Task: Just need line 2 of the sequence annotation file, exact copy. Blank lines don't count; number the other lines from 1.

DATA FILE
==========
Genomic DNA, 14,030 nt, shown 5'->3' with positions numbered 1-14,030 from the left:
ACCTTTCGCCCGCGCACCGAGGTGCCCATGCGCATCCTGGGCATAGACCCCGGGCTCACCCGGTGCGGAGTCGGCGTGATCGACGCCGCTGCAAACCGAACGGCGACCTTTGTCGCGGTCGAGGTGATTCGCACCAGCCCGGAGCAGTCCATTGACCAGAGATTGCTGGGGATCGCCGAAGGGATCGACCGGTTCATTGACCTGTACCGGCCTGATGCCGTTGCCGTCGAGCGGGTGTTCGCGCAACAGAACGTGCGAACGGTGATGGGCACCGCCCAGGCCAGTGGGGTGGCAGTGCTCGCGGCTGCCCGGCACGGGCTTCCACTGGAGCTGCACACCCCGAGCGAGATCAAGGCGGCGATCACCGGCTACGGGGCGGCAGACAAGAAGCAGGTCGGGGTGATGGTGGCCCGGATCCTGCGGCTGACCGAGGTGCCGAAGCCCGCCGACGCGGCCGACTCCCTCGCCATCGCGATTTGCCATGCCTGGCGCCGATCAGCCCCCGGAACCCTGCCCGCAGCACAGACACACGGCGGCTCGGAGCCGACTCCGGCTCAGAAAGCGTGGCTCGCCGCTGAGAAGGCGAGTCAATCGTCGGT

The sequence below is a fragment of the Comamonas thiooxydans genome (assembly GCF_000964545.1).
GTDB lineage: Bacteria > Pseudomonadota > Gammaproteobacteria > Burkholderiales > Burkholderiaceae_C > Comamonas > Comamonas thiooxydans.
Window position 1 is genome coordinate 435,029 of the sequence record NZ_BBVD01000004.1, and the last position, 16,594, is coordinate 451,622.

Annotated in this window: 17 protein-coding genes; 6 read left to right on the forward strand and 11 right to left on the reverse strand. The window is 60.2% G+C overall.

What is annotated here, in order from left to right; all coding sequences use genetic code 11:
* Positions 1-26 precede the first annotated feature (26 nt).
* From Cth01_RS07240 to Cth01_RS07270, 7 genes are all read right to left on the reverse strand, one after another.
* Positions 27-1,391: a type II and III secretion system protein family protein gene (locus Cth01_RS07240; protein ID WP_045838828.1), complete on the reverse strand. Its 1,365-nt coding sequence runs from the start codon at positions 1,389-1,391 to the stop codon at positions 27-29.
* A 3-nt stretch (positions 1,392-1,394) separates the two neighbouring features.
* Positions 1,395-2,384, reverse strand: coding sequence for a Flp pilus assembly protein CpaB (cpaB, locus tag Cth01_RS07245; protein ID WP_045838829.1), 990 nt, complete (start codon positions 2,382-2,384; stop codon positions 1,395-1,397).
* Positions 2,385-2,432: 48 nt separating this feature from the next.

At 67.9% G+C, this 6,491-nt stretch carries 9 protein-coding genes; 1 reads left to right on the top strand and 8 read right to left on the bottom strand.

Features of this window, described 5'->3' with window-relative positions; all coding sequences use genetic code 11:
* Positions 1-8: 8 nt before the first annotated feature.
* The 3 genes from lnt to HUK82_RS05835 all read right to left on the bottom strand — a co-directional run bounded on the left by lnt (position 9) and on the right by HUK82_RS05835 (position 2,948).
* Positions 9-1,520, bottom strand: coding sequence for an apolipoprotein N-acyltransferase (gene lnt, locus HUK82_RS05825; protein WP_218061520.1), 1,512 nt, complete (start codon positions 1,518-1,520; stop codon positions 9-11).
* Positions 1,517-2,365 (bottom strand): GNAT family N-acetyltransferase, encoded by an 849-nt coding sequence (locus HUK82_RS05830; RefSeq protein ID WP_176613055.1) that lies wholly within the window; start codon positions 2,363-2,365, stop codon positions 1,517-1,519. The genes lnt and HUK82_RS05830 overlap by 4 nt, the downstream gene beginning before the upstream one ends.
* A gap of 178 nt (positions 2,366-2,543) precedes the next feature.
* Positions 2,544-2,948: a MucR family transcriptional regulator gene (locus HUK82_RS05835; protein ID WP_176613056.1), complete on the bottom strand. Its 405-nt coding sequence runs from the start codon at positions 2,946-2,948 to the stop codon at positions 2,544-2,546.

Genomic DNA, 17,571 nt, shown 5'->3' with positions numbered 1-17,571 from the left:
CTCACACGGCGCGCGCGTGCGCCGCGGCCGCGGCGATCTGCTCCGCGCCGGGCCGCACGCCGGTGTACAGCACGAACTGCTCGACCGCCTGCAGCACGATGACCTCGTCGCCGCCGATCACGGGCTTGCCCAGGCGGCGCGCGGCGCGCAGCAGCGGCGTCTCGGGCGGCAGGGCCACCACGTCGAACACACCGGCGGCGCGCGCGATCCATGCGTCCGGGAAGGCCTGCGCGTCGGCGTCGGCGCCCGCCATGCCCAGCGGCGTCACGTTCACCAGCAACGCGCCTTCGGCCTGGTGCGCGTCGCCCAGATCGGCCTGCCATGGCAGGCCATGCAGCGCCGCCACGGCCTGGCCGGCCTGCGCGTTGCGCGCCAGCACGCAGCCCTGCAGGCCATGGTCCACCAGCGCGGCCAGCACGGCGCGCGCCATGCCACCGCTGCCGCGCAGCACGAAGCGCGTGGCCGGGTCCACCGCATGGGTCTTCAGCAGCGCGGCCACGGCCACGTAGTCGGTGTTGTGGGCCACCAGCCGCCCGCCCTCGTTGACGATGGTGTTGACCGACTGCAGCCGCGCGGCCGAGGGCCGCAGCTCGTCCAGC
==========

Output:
ACCTTTCGCCCGCGCACCGAGGTGCCCATGCGCATCCTGGGCATAGACCCCGGGCTCACCCGGTGCGGAGTCGGCGTGATCGACGCCGCTGCAAACCGAACGGCGACCTTTGTCGCGGTCGAGGTGATTCGCACCAGCCCGGAGCAGTCCATTGACCAGAGATTGCTGGGGATCGCCGAAGGGATCGACCGGTTCATTGACCTGTACCGGCCTGATGCCGTTGCCGTCGAGCGGGTGTTCGCGCAACAGAACGTGCGAACGGTGATGGGCACCGCCCAGGCCAGTGGGGTGGCAGTGCTCGCGGCTGCCCGGCACGGGCTTCCACTGGAGCTGCACACCCCGAGCGAGATCAAGGCGGCGATCACCGGCTACGGGGCGGCAGACAAGAAGCAGGTCGGGGTGATGGTGGCCCGGATCCTGCGGCTGACCGAGGTGCCGAAGCCCGCCGACGCGGCCGACTCCCTCGCCATCGCGATTTGCCATGCCTGGCGCCGATCAGCCCCCGGAACCCTGCCCGCAGCACAGACACACGGCGGCTCGGAGCCGACTCCGGCTCAGAAAGCGTGGCTCGCCGCTGAGAAGGCGAGTCAATCGTCGGT